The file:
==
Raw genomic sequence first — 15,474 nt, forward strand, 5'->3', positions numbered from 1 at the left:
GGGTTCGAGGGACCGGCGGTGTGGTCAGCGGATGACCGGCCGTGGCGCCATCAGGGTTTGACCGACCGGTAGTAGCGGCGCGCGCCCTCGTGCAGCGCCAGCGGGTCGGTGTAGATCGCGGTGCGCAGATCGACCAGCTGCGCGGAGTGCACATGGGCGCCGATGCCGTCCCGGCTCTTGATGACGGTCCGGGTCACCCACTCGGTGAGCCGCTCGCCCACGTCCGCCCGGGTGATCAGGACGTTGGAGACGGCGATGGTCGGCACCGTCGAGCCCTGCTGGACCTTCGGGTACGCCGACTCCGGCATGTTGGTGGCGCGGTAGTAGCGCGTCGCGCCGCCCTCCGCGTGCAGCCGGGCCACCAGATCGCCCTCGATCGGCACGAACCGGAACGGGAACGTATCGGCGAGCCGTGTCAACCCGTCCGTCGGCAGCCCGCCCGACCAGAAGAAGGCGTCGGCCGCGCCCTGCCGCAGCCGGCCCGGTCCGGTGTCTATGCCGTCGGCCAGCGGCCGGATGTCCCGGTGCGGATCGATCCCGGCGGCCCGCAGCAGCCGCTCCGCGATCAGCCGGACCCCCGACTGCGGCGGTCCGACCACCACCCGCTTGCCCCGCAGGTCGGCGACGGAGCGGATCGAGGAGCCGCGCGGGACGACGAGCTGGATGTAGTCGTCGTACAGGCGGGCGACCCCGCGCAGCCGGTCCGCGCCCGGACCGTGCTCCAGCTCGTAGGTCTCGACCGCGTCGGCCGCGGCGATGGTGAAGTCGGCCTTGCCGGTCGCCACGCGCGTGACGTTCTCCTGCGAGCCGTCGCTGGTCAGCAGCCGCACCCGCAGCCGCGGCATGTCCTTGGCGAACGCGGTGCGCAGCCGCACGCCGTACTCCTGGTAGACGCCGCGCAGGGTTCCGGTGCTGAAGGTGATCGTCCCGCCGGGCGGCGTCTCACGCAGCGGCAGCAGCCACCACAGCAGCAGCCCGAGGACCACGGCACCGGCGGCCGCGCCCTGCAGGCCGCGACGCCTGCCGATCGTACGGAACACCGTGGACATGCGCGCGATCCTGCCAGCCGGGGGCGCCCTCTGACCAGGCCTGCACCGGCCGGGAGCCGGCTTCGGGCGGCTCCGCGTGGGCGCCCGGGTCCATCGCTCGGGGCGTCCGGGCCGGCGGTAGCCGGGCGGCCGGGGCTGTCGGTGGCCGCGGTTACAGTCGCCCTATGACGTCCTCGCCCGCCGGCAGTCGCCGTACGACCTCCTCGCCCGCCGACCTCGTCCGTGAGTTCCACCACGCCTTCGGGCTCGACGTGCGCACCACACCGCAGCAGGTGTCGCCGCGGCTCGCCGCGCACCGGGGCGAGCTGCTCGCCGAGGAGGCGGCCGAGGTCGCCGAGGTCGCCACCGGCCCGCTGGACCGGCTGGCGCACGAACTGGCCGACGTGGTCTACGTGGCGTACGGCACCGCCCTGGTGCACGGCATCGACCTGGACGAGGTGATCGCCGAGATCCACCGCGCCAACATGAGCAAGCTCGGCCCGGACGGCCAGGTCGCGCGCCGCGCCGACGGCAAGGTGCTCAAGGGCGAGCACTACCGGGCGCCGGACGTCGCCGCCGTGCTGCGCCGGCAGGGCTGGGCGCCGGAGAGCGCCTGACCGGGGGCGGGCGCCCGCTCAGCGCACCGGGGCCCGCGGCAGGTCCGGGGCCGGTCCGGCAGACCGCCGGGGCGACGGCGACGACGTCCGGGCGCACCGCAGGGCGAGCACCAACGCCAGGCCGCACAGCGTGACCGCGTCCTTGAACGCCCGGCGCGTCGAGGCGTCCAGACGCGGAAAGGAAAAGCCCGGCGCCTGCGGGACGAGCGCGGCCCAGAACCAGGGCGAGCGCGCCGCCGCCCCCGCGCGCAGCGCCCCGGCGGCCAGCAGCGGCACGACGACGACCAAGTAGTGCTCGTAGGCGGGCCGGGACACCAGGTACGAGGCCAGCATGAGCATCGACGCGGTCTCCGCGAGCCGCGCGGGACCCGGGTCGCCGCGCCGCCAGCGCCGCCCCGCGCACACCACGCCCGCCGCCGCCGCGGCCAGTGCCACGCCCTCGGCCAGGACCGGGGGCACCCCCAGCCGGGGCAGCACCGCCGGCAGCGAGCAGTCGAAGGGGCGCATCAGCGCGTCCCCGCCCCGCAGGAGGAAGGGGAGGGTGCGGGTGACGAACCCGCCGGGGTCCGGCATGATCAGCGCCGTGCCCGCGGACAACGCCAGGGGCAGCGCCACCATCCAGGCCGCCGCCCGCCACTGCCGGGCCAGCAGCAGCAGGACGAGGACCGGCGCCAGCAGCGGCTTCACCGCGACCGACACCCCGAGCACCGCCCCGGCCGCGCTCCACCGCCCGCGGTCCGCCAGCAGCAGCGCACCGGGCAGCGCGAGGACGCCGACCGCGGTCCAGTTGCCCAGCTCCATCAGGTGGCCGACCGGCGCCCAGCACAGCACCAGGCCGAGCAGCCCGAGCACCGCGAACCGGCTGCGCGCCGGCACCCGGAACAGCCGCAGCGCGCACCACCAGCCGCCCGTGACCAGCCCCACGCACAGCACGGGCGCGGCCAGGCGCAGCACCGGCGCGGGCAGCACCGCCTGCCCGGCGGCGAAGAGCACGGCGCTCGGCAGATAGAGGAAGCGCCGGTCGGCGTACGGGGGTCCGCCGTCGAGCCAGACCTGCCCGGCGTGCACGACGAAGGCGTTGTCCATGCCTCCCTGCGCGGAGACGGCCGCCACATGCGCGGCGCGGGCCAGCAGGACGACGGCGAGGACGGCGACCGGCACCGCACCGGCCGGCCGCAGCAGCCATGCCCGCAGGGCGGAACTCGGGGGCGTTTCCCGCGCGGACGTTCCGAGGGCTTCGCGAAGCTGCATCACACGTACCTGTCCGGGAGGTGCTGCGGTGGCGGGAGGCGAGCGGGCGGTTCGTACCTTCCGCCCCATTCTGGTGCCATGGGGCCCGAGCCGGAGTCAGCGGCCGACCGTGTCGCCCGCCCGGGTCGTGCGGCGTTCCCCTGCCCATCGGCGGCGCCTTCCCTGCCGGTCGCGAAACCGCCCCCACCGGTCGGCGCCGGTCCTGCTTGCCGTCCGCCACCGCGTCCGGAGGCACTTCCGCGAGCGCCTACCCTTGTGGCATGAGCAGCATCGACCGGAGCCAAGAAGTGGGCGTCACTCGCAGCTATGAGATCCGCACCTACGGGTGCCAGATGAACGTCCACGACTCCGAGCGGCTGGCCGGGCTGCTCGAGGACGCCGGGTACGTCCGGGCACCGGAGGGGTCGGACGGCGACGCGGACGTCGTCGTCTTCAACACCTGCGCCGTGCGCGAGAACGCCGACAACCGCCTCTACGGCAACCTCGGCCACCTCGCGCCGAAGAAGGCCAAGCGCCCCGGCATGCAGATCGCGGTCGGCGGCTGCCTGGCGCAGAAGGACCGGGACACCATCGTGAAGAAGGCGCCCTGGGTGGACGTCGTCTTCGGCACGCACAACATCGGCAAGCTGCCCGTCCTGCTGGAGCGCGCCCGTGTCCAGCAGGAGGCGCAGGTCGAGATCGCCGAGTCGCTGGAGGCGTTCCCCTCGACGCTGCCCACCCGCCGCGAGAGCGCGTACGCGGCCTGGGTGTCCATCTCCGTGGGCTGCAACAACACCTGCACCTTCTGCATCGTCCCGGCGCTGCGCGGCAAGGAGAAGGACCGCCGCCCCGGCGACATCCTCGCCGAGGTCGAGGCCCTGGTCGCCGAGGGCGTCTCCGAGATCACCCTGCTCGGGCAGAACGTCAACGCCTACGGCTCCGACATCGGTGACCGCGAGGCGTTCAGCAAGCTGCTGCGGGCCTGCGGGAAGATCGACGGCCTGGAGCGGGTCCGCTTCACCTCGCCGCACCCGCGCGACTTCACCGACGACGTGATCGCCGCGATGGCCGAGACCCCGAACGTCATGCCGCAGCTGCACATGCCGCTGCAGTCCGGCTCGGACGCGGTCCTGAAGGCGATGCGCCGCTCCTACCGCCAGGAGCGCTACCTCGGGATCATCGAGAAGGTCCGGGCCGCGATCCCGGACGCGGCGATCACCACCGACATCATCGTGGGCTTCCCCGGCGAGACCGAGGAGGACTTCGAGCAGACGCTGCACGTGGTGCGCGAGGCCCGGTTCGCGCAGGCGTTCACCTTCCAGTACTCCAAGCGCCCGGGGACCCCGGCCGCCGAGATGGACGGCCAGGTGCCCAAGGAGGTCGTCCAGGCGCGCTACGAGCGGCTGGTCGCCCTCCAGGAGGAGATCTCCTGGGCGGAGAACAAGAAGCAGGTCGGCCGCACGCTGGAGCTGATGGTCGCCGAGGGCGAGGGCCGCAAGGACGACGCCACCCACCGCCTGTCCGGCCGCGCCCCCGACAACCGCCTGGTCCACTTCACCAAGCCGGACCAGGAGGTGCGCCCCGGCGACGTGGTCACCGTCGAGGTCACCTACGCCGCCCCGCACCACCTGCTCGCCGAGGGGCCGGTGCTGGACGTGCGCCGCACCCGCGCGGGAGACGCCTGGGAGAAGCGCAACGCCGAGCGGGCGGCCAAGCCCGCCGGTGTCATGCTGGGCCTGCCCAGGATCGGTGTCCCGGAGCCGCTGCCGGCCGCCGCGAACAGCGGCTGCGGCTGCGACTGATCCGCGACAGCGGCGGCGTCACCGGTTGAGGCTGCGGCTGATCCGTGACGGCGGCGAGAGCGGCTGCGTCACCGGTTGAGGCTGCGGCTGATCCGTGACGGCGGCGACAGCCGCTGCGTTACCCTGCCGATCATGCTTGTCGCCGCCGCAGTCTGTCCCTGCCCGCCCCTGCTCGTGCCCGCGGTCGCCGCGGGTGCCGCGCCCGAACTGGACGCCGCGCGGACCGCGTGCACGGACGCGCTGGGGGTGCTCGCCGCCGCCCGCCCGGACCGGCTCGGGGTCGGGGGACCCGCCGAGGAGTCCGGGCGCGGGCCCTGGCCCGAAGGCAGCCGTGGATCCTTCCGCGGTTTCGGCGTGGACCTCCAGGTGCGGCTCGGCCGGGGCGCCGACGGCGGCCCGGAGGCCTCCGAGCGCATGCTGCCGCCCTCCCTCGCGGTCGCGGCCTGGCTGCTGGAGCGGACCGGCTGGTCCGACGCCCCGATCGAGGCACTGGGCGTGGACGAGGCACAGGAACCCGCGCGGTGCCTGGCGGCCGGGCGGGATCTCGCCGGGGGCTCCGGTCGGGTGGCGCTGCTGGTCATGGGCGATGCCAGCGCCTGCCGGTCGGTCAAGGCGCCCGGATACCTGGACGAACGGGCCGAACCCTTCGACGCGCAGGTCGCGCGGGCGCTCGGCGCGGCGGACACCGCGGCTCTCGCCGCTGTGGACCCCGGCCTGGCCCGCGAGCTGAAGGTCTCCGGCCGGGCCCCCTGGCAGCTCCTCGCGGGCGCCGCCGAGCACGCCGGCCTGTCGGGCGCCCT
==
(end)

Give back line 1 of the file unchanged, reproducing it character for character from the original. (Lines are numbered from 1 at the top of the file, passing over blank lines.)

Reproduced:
Raw genomic sequence first — 15,474 nt, forward strand, 5'->3', positions numbered from 1 at the left: